The little bit I know about bonefish and the little bit I know about bamboo would make me think that the two really don’t go together well. Turns out they might go together just fine, given the right rod and the right angler.
Coach Duff out in the Aloha State recently took up the call. Rick Sorenson of Westslope Fly was behind the challenge to find a bamboo rod capable of dealing with Hawaiian bones. Not only would the rod need to deal with the size of the fish, but also the high winds of Hawaii. Rick is one of the world’s top dealers of bamboo rods, those ancient and modern.
Master rod builder Rob Smith (Pentalux Bamboo Fly Rods) of New Jersey responded to the grass rod vs. Aloha bone and Coach Duff tested and fished a few different tapers in 8 weight. Rob’s first build was a parabolic design and although Coach hooked two fish in two days over 6 pounds in high winds, something much faster and far more responsive was needed. The rod would still need to have the ability to load in tight for tailing bones and “tip” casts. Rob nailed it on the second build out.
I was floored with the rod’s speed, sensitivity and abilities. I threw a whole Monic Phantom tip line with two backcasts with ease the whole flyline rocketing out like a hellfire missle, showing the power was there. It was good in close, it was good in 20 mile an hour winds and overall it has forever changed my ideas of bamboo rods and their limitations.
The proof is impressive.
Thanks to Coach Duff for giving permission for re-use of the photo.
A full length article should be in “Japanese Flyrodder,” which I’d bet is not the kind of magazine you find at Barnes and Noble.
- If you liked the story above, check out these stories below
- Coincidental Bonefishing - Hawaii (1.000)
- Kalua Bonefish (1.000)
- Kalua Pig from Coach Duff (1.000)
Tags: Bamboo Fly Rods, Coach Duff, Hawaii, Pentalux, Rick Sorenson, Rob Smith, Westslope Fly
Hi Bjorn —
Bamboo could certainly do the job as well as graphite, given the right design and right tapers. Though bamboo has the reputation for having slow actions (and many lousy bamboo rods are justifiably notorious for being mushy and noodley) you could definitely build a good stiff, fast action rod that would suit flats fishing just fine.
I think the real issue why you don’t see many saltwater bamboo rods is simply that the saltwater tends to do a number on a rod and few people are willing to put their bamboo in harm’s way. The salt can be quite corrosive on the hardware, ferrules, guides, and so forth, and if you just shelled out a few thousands bucks for a bamboo rod, using a cheaper graphite rod on the flats just makes more sense. In short, I suspect it’s less a matter of theory and design, and more a matter of pragmatic economics. Just my $.02.
Incidentally, I’ll be heading down to Belize tomorrow morning to try and find a few bones — wish me luck!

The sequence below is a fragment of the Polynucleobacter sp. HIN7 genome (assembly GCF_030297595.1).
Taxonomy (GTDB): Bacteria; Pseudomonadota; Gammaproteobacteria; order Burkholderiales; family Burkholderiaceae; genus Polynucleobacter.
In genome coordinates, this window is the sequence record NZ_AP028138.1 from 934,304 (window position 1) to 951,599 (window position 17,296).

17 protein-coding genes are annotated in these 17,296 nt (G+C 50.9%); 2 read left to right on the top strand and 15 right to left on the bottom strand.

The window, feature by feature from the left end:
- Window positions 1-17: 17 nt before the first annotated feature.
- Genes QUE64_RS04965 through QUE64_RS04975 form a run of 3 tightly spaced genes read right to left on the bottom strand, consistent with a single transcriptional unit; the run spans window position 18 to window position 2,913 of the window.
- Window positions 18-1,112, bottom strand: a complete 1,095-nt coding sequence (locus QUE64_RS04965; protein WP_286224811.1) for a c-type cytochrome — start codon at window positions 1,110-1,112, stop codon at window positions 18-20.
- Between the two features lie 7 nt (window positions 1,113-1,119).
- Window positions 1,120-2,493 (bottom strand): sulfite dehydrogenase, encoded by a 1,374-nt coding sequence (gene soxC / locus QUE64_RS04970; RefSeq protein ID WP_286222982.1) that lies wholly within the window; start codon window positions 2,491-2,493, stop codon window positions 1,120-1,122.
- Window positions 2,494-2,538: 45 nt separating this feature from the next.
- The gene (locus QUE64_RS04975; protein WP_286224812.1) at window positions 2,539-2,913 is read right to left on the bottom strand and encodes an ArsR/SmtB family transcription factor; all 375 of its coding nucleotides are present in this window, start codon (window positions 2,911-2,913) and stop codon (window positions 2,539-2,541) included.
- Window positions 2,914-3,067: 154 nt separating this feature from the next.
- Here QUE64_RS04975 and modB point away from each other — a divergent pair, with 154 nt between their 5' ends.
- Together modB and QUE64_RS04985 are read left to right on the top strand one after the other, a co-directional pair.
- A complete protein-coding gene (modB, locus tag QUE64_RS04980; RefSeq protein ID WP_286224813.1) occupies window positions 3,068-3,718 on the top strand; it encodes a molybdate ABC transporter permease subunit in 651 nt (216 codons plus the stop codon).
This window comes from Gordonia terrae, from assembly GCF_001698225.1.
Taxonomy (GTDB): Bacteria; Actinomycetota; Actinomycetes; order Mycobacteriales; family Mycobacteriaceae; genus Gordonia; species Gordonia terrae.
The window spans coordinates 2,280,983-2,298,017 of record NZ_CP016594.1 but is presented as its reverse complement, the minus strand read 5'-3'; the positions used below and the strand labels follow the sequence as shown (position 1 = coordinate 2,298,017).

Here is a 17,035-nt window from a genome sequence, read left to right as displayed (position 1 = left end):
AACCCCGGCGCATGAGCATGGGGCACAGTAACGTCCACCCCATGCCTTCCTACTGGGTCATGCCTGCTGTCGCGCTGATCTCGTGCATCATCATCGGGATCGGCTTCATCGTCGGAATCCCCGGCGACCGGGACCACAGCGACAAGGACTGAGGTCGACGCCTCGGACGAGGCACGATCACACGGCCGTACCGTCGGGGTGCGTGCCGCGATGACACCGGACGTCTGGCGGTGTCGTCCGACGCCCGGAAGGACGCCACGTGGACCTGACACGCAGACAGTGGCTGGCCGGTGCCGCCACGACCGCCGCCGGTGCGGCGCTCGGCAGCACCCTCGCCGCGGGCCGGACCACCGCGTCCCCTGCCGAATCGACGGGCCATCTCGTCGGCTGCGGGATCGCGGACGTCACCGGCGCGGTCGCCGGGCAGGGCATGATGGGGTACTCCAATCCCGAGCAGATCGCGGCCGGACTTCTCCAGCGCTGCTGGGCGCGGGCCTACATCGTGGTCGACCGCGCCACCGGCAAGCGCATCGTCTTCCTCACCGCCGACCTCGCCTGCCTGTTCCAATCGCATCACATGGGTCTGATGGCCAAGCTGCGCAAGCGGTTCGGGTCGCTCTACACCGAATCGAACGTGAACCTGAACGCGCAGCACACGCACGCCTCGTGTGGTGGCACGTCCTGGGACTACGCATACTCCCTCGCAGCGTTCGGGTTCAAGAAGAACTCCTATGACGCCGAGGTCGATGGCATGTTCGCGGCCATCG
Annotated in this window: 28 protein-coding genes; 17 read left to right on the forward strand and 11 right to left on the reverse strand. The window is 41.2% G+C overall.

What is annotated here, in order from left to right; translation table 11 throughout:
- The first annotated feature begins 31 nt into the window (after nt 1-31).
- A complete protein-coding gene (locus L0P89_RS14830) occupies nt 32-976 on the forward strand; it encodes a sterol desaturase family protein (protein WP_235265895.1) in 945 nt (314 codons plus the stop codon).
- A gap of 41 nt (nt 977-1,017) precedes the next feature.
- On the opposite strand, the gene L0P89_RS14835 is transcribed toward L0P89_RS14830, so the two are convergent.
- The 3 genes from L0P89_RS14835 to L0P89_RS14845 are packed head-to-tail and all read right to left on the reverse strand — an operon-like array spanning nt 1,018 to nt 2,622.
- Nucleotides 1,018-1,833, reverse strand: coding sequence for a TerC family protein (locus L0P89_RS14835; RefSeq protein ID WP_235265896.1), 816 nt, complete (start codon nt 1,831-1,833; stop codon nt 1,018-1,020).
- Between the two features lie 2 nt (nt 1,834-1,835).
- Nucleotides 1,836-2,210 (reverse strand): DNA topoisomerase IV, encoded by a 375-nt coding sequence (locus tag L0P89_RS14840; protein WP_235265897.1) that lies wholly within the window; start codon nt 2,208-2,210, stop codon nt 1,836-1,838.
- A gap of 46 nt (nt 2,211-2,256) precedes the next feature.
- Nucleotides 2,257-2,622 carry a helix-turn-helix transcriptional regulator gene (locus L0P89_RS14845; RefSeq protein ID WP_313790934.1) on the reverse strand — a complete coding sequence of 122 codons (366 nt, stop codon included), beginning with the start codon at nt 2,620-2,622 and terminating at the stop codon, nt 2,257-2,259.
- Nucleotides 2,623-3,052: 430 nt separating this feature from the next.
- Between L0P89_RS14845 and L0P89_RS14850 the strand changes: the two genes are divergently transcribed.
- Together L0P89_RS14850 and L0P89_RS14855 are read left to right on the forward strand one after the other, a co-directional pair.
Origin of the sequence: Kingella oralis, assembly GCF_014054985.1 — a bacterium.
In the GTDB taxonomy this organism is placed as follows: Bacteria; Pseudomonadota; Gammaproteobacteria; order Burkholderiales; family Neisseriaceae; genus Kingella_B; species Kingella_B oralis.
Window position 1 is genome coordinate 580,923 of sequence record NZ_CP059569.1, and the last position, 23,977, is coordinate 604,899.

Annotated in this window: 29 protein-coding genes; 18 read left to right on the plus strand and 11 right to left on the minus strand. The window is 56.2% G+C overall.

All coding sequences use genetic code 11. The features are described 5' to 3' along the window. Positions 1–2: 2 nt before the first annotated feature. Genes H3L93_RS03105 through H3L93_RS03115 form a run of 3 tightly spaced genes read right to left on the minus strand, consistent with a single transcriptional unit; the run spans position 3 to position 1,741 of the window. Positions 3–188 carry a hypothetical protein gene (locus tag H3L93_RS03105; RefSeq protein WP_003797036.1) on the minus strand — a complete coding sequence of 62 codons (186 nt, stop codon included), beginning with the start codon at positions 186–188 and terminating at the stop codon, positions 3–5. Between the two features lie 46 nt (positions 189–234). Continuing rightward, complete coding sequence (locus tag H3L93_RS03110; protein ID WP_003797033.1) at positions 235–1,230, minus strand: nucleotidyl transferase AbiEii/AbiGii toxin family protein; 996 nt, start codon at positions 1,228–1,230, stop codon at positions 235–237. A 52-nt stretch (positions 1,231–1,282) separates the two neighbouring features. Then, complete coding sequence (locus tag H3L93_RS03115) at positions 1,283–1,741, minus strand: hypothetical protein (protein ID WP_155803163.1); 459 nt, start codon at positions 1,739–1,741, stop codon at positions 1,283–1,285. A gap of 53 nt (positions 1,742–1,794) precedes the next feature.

Spinoza Rod Company
Yeah, if salt can ruin a mid-cost reel in a couple of trips, I can imagine it offers no favors to bamboo. I’ve only cast bamboo a couple of times and I’ve never fished on… not even for trout. Just not what I have in my quiver. In my hometown we have Chris Raine, who makes bamboo rods. Such an art. Beautiful looking rods on your site.
Good luck down in Belize. I wish you many, many bones and maybe a permit and poon to round things off. If you feel like sharing your trip, you can always guest post your bonefishy goodness here.
Hi Bjorn —
Well I heartily recommend bamboo (if that’s not obvious already!). It certainly is an art, but I love it just as much for performance reasons. It’s a cliche to say it, but nothing really compares to fighting a fish on a bamboo rod.
I’ll let you know how Belize goes — It’s pretty much a DIY trip so I’m not sure how it will turn out but I am hoping to have a shot at some permit and tarpon if I can swing it. Right now I’m just hoping that the weather cooperates so that I’ll have lots of time on the water.
Looking forward to hearing about your Bahamas trip as well — I was on the fence between Belize and the Bahamas but decided the latter so that I could also do some diving. When the finances have recuperated from this current trip I’m hoping to plan a jaunt down to Eleuthera or one of the other out islands. It sounds very very enticing!
Hey Jonas, I’ve been hesitant to try bamboo on the river since it doesn’t seem to go well with A) my fishing style, or B) my habit of breaking rods. On a trout stream I mostly do tightline nymphing… I’ve found that even a medium action rod is too slow. Of course, I haven’t actually fished one on river (or flat)… so, could be wrong (I’m wrong a lot).
Belize DIY… sounds excellent. My Bahamas trip should be a lot of fun (he says, hoping for good weather). I can’t wait to be there. I’m looking at a possible trip with my dad next fall, maybe to Mexico… somewhere with schoolies and no need for an 80′ cast into a 20 knot wind.
Looking forward to hearing about your Belize trip!
I agree. I don’t do too much salt fishing but fish for trout every month. All of my freshwater fishing is on bamboo and I have also been fishing cane in the salt off and on for a few years. I have caught a dozen or so bones on bamboo, the biggest 18-20″, which isn’t huge but feels pretty neat on a cane rod. I mostly use a 40-year-old impregnated Orvis Battenkill with larger, “modern” guides; it’s rated as a WF8 but throws a 7 better and it weighs 4 3/8 oz. It’s not as fast a rod as I would like in the wind. I have a better one, a Winston 8/9; it’s hollowbuilt and weighs around 5 oz. but its hardware isn’t really compatible with saltwater use. Still looking for the ideal, because there’s nothing like the feel of a big fish on a bamboo rod. Any bamboo rod, of course, needs to be washed and wiped down after saltwater use, even an impregnated one.